… to deliver transformation?
Quite some number it seems. I put the following question to the Leader at the Cambridgeshire County council meeting this week:
‘Would the Leader of the Council kindly advise how many people are now employed within the transformation team and what the annualised cost of this team is including NI and pension payments and full office and support costs?’
The answer is 38.5 and £1.96 million. That’s a lot of people and a lot of money for a council in a serious cash bind.
‘The full cost of this establishment is £1.96 million with a direct cost to revenue of £0.15m. The remaining £1.81m is funded through the Government initiative on flexible use of capital receipts, which was introduced in April 2016.’
This rather suggests that we’re only paying £0.15 million and that somehow the Government is paying the rest though its ‘initiative’. That’s not the case. This ‘initiative’ simply allows councils to use money from capital to fund transformation related revenue costs. In CCC’s case this is achieved by rephasing something called the ‘minimum revenue provision’. That’s the money we put aside to cover debt repayments and it’s a bit like changing your mortgage repayments. So it is our money, just different money.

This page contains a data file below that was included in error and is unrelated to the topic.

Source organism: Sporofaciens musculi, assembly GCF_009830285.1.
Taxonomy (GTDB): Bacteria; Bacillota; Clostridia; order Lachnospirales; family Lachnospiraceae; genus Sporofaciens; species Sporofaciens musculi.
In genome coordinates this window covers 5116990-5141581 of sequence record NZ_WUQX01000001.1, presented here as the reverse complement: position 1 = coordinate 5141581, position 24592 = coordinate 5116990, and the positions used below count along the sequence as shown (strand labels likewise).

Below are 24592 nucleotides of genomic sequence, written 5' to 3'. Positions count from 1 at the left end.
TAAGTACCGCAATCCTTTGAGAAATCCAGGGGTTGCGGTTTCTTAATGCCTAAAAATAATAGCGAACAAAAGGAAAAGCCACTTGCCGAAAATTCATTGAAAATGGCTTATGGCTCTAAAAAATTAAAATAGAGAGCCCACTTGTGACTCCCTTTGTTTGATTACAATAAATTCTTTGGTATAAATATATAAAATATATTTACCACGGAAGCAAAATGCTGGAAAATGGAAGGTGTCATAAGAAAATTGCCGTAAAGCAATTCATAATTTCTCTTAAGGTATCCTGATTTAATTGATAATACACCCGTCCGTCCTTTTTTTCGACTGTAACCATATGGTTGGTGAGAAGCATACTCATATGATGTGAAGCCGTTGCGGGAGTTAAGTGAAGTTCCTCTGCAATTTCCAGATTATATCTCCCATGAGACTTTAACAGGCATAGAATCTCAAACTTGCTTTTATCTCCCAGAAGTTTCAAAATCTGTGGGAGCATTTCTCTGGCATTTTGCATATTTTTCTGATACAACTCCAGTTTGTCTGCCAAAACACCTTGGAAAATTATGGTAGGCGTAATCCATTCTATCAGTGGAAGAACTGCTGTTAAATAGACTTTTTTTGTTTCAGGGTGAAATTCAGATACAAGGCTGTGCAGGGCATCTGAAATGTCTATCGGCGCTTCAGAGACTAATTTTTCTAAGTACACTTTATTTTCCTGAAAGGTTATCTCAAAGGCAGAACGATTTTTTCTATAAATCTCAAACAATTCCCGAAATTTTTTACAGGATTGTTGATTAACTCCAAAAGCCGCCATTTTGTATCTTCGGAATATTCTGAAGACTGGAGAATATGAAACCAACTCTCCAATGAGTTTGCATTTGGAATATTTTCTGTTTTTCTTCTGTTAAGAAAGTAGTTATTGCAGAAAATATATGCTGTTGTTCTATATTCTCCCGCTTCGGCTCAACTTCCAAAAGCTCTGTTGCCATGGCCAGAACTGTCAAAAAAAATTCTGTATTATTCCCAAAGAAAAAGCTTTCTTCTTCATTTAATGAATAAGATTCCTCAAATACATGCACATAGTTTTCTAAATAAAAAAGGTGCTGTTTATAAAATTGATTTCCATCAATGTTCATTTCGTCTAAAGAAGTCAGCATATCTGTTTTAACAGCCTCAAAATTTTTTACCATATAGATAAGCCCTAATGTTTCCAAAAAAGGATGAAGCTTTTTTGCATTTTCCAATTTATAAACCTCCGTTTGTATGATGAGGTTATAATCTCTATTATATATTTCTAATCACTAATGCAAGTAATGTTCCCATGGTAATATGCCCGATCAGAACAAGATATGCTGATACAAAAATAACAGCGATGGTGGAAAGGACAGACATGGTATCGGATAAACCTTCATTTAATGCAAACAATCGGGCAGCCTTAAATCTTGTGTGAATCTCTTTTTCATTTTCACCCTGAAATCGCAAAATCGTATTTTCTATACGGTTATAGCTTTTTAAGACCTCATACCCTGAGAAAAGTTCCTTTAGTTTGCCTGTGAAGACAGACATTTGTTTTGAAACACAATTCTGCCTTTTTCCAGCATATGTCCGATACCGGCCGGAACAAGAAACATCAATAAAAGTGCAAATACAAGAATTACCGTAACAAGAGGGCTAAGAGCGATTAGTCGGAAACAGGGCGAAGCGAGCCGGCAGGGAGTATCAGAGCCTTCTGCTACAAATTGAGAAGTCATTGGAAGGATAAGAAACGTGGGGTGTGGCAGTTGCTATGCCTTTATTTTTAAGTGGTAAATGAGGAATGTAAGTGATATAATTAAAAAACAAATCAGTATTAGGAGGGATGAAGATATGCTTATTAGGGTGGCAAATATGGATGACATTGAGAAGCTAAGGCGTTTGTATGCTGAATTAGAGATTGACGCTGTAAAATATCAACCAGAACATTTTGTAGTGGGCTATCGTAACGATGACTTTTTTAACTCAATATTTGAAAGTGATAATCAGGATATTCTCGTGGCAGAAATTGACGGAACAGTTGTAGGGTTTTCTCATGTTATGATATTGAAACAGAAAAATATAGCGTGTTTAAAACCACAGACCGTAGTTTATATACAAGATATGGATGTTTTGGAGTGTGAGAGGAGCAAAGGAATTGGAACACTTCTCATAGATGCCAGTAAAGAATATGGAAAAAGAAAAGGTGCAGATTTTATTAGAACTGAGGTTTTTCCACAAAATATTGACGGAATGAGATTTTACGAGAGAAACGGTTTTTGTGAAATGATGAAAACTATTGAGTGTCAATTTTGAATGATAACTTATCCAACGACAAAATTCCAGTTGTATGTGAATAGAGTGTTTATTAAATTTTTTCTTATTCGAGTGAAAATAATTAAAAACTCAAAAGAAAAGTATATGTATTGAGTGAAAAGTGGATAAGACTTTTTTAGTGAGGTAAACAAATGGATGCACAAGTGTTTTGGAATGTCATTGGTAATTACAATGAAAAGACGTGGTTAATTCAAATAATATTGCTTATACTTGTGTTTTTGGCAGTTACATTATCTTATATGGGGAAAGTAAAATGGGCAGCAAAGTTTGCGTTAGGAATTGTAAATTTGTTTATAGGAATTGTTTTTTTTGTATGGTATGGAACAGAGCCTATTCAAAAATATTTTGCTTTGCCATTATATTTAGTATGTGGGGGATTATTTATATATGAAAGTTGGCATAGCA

There’s nothing fundamentally wrong with this. It behoves the council to be smart in using whatever money it can get its hands on. What is perhaps questionable is the amount that it’s channeling in the direction of the transformation team. And note this is the cost of the team we’re talking about not the cost of effecting the transformation itself.
The members of the team are generally young, highly motivated, very intelligent people. They bring fresh ideas because in the main they don’t come from a council background. Certainly you’ve got to think that such people can bring new ways of thinking and add value. But 38 of them?
Click here for a copy of the complete response. It’s question 4 on page 3.